Retro Review: Contact

Short Attention Span Review™



Contact PosterContact is a convincing first contact film about the moral struggle that would happen during such an event.  In my opinion it's one of the most underrated science fiction movies in recent memory, not because it's not considered a "good" movie, but because many don't consider it a science fiction movie, which is utterly ludicrous.  Contact embodies the spirit of everything that's good about science fiction.

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The text below the break is part of a theatrical review originally published on December 12th, 1999.

Here are some updated thoughts:  Contact turned out to be one of my shorter reviews, much to the satisfaction of readers.  Not that I write long movie reviews, but sometimes I go off on tangents that can be unrelated to the film.

If I were to make a list of my Top 10 Science Fiction movies, Contact could very well make that list.  If not it would be just outside the Top 10.  I enjoy it that much.  No, it’s not perfect, and it’s often overlooked by many science fiction fans, but it’s still one of my favorite scifi movie even 16 years later.  One of the things the movie made me aware of was the S.E.T.I. Institute.  Since I saw Contact I’ve dedicated numerous computing resources to their distributed computing effort (SETI@Home) to listen for the sounds of distant alien voices in the background noise of the universe.  So far S.E.T.I., and myself, have detected nothing.  But it’s a BIG galaxy, and an even BIGGER universe . . . small steps.

Very few films have come along that I truly enjoy watching.  Sure, a movie may be technically and/or thematically adept, but those same movies can also turn out to be unenjoyable to watch.  Finding that right mix of execution coupled with enjoyment is tough.  I really admire films that make me think, make me consider my potential place in the universe, and make me realize how small and insignificant we truly are in the greater vastness of the universe.  Contact delivers all of these aspects in spades, and in the process makes many science fiction movies look like bubblegum sci-fi.  I love the opening sequence of the camera leaving the Earth and shooting far out into space.  I feel so tiny and insignificant at the end of that sequence.  It sends chills down my spine as I realize how much there is out there, all of it undiscovered and unknown to us, as we sit on this pale blue dot and squabble over the most petty of things, while hypocritically backstabbing one another to get to the top of a meaningless hill. (Edit:  See, there’s one of those tangents . . .)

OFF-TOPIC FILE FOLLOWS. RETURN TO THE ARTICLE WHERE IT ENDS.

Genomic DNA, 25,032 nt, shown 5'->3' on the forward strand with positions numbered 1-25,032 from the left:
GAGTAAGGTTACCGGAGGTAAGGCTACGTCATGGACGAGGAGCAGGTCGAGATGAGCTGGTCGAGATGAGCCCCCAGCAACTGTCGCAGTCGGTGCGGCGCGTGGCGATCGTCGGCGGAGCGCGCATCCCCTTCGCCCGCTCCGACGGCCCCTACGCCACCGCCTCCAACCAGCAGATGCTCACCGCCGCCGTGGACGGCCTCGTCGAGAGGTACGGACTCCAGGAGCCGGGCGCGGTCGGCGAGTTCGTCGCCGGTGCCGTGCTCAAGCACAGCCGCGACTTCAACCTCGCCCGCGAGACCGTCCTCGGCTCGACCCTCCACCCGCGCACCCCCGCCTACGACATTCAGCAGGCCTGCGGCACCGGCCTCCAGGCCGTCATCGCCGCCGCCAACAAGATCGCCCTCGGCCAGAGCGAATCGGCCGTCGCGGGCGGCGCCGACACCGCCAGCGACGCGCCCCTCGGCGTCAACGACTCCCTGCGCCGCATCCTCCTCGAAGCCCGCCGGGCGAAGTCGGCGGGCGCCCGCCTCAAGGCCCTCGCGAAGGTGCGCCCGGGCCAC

Nearly all the situations presented in Contact are plausible, and there’s a reason behind this.  The movie is based on the novel penned by the late Carl Sagan.  The situations are so plausible, that I like to think of Contact as a psuedo “science fact” movie.  If the laws of physics hold as we know them today, then this is probably the method by which aliens may contact us.  As a child of the 70s I grew up with Carl Sagan.  I remember as a kid watching the entire Cosmos series on PBS, listening to Sagan drone on about “billions and billions” of stars, watching his Ship of the Imagination explore the universe and open my mind to science its extrapolation into science fiction.  I was mesmerized.  With Contact he basically took the size and scope of Cosmos, and weaved into a dramatic human tale.